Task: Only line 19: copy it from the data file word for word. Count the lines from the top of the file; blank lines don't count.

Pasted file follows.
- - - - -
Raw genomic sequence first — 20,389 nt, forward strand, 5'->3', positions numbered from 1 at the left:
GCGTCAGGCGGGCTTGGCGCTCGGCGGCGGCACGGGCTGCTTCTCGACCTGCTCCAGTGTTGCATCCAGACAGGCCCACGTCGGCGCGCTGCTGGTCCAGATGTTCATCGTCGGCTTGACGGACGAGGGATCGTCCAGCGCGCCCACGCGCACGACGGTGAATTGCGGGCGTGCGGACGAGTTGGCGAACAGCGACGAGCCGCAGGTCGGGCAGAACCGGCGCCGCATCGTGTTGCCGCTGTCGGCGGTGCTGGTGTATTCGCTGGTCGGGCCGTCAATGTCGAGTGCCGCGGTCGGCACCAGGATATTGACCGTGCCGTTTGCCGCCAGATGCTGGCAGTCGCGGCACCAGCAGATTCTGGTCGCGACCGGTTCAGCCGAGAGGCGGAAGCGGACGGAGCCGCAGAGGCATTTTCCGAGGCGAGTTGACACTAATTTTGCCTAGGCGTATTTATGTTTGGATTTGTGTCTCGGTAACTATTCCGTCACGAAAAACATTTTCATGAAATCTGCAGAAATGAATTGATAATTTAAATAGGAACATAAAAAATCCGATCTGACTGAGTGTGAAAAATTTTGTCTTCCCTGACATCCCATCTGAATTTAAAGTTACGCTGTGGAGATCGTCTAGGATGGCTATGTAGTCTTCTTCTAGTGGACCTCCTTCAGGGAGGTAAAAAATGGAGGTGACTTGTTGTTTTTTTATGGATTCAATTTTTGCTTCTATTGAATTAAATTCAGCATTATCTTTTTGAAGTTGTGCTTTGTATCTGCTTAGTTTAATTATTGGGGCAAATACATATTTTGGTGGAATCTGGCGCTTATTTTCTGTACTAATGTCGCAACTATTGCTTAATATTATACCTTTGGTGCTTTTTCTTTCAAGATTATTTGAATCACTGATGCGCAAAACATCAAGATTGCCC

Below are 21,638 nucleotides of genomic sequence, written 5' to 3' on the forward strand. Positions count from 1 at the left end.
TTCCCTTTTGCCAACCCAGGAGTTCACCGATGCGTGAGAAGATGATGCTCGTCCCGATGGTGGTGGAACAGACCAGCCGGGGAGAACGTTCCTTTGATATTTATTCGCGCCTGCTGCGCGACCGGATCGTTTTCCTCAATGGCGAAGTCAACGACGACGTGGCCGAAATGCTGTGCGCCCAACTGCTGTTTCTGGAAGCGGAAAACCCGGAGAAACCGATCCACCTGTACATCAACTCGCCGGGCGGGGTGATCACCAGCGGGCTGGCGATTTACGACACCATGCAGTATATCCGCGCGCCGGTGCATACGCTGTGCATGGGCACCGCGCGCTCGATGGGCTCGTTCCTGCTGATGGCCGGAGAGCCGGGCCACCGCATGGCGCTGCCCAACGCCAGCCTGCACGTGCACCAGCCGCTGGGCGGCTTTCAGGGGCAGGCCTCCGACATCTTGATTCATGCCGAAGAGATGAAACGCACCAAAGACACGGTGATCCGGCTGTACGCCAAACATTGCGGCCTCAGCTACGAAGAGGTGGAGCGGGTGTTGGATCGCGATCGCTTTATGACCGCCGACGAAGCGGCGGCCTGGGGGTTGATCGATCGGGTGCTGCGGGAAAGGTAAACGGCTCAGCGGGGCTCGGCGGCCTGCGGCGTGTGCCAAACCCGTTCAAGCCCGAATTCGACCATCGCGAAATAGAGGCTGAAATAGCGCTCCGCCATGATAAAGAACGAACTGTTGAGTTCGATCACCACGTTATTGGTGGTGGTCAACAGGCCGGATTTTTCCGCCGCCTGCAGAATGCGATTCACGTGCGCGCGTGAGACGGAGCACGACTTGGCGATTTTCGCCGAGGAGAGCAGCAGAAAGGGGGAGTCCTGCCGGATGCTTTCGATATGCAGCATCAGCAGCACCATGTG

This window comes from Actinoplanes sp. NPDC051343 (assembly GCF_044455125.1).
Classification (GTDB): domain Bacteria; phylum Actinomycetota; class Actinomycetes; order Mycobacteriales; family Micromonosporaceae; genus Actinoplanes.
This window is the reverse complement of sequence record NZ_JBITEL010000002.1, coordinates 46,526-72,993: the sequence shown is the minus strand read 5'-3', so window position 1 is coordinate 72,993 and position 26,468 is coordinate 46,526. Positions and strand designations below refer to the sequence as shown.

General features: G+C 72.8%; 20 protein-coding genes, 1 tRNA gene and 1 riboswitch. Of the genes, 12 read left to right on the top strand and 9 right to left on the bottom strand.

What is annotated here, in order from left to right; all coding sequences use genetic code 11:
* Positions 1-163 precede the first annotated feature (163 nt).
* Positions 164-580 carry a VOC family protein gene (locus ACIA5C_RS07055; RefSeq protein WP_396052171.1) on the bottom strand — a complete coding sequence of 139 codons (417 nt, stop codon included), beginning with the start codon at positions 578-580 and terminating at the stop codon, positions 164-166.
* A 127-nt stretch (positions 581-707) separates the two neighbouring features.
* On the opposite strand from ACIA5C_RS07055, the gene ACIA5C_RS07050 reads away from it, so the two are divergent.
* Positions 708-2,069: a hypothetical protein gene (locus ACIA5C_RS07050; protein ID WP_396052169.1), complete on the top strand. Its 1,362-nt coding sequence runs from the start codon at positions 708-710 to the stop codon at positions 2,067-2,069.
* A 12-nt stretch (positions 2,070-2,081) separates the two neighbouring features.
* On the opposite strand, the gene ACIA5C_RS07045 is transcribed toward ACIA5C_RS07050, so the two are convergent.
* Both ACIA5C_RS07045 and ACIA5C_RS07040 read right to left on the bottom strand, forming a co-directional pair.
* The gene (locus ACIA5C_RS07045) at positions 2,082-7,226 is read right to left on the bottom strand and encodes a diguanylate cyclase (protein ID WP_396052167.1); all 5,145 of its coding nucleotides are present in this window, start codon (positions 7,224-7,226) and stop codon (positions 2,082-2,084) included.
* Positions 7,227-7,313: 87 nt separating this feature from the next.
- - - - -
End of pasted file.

* Positions 7,227-7,313: 87 nt separating this feature from the next.